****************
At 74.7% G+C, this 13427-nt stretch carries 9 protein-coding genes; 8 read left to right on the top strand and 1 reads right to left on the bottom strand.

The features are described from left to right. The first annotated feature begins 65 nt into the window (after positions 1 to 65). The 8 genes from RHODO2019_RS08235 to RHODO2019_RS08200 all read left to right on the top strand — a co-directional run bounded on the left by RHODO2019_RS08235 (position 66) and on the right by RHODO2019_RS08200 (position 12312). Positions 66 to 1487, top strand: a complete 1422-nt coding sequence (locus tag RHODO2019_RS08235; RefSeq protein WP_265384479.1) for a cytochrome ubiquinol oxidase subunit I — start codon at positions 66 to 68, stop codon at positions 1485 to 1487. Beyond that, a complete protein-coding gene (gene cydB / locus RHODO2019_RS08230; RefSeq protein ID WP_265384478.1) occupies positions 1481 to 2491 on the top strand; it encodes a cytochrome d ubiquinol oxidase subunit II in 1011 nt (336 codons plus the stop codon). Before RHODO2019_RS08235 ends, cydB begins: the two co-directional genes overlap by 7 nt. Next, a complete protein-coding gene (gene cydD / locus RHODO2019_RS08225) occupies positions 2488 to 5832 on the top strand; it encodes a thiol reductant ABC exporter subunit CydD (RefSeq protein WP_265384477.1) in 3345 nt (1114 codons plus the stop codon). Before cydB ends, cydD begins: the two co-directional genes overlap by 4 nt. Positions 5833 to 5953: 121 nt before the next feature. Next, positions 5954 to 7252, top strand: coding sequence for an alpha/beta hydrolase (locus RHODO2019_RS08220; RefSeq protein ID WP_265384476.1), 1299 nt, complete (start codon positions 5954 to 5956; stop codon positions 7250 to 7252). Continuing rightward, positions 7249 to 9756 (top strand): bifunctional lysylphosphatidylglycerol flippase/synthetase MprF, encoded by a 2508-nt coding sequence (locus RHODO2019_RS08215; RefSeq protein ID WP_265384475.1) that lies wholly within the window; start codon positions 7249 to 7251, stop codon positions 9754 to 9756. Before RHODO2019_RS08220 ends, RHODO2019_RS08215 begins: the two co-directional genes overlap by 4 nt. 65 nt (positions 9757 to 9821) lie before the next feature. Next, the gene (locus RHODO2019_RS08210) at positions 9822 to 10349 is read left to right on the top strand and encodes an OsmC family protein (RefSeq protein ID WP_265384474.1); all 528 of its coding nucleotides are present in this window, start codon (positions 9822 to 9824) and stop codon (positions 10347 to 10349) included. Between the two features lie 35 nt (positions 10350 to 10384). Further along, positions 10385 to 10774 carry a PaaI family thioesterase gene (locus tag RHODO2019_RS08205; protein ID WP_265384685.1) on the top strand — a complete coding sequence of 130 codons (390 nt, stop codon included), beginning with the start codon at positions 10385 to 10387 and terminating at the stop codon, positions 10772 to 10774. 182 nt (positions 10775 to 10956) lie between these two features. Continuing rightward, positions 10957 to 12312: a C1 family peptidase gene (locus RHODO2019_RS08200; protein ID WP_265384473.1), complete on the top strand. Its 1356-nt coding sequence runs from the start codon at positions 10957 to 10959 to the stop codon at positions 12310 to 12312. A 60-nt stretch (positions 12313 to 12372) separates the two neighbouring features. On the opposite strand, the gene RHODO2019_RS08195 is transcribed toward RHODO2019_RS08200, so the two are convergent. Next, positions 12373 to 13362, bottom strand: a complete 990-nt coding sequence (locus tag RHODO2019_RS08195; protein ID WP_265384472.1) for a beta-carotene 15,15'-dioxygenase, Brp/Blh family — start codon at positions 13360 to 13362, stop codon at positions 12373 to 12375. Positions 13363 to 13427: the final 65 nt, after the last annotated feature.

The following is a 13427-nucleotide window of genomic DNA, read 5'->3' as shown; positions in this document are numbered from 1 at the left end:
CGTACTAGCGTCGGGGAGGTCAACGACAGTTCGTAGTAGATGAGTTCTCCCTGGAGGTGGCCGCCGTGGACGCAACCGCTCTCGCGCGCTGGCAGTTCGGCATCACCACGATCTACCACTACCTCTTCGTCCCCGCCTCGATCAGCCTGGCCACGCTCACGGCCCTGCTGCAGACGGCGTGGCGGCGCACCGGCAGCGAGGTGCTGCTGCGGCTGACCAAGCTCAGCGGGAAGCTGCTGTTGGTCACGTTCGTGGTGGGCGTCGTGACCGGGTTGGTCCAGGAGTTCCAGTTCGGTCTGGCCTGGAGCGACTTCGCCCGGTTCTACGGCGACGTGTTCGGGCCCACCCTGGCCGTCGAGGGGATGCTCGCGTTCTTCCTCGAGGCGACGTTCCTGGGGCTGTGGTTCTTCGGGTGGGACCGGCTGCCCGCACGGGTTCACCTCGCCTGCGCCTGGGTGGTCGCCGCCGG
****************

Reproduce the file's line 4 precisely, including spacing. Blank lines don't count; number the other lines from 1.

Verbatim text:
CGTACTAGCGTCGGGGAGGTCAACGACAGTTCGTAGTAGATGAGTTCTCCCTGGAGGTGGCCGCCGTGGACGCAACCGCTCTCGCGCGCTGGCAGTTCGGCATCACCACGATCTACCACTACCTCTTCGTCCCCGCCTCGATCAGCCTGGCCACGCTCACGGCCCTGCTGCAGACGGCGTGGCGGCGCACCGGCAGCGAGGTGCTGCTGCGGCTGACCAAGCTCAGCGGGAAGCTGCTGTTGGTCACGTTCGTGGTGGGCGTCGTGACCGGGTTGGTCCAGGAGTTCCAGTTCGGTCTGGCCTGGAGCGACTTCGCCCGGTTCTACGGCGACGTGTTCGGGCCCACCCTGGCCGTCGAGGGGATGCTCGCGTTCTTCCTCGAGGCGACGTTCCTGGGGCTGTGGTTCTTCGGGTGGGACCGGCTGCCCGCACGGGTTCACCTCGCCTGCGCCTGGGTGGTCGCCGCCGG